But I thought I had failed the test.  I thought I should have been able to exhale noticeably the entire time.

Imagine my surprise when I was told that my “expiration” was better than normal!

This means that I probably do not have asthma, COPD, or other breathing conditions.  (I was not expecting to have any of these conditions, although it could have been possible to have allergy-related asthma.)

So today I am doing the 24-hr urine collection, and waiting.

I have a follow-up with the “expert” specialist in 8 weeks.

The specialist also gave me a prescription for another medicine to add to the ones I’m already taking.  If Tricare will approve the prescription, I can see how that works, and report back to the specialist at the follow-up appointment.

Bottom line: Saw the specialist.  Was told my hypothesis was worth exploring.  Was also told my symptoms are very difficult to diagnose, and we may never reach a diagnosis.  But the specialist is interested in helping me improve my quality of life.  The tests that were ordered make sense for an exploration of my hypothesis, and so does the new prescription.  The specialist was knowledgeable and empathetic.

So I am currently standing by to stand by.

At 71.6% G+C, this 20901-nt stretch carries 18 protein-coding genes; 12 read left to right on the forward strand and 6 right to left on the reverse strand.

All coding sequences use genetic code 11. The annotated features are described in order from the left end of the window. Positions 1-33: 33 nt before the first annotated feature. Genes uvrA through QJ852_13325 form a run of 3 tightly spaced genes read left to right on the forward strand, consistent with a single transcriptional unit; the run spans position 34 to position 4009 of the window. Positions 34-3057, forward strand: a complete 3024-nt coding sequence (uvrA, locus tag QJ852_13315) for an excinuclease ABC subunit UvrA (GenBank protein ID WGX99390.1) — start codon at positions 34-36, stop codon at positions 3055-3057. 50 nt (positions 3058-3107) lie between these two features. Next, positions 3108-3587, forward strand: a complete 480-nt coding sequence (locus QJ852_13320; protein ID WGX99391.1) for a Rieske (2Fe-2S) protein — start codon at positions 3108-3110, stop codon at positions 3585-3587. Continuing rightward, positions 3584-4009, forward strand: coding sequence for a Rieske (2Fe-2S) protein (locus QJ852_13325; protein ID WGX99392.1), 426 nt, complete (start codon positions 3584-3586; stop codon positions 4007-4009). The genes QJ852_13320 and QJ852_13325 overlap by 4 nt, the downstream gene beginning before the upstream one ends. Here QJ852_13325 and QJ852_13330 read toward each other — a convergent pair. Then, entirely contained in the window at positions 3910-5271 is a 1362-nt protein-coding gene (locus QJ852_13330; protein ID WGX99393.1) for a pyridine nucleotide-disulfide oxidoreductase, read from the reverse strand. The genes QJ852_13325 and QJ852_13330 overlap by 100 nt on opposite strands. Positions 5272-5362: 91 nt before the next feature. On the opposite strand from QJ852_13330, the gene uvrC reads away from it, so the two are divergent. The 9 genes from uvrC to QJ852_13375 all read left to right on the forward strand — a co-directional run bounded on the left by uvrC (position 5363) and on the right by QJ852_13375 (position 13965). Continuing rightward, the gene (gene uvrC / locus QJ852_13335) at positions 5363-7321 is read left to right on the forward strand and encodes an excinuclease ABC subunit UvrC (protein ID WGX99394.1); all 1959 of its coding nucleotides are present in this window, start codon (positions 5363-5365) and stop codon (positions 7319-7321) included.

Stay Tuned (We’re Going to Learn about Immunology)

I am scheduled to meet with an allergy and immunology specialist at a leading institution in one week (26 May).

Ever since the pre-op allergic reaction, I have been having continuing and strong allergic and allergic-type reactions.*  The distinction between the two (as I understand it) is that an allergic reaction occurs when your body produces Immunoglobulin E (IgE) antibodies to a substance.  These IgE antibodies trigger a reactive response to the substance, the symptoms of which we recognize as allergic symptoms.  An “allergic-type” reaction occurs when your body does not produce IgE antibodies to a substance, but your body reacts to the substance with the same type of symptoms (hives, trouble breathing, GI reactions, etc.).

So far, my allergy testing has revealed actual allergies to only two types of common mold and one type of food.  (Oh, and the obvious allergy to Chlorhexidine, which was real-world tested!)  But I am reacting to many foods, most things that contact my skin (plants, shampoo, bandages, etc.), and things I inhale – especially fragrances.  I frequently have to leave doctors’ waiting rooms and wait outside because I am reacting to a fragrance that someone is wearing.

I’ve had 2 allergists (and 2 dermatologists) shrug and say they don’t know what is wrong with me.  So now I’m going to see a more “expert” specialist, and see if s/he can figure it out.

*To be more accurate, I have been having reactions to mold for over 15 years – I just didn’t know they were allergic reactions.  When I mentioned my symptoms to doctors, they dismissed them, because the symptoms were not consistent with my primary diagnosis: Chronic Migraine.  Since the surgery, I have been having strong skin reactions as well, which are new for me.

Stay tuned, as I (hopefully) learn why my body is hypersensitive, and what I can do about it.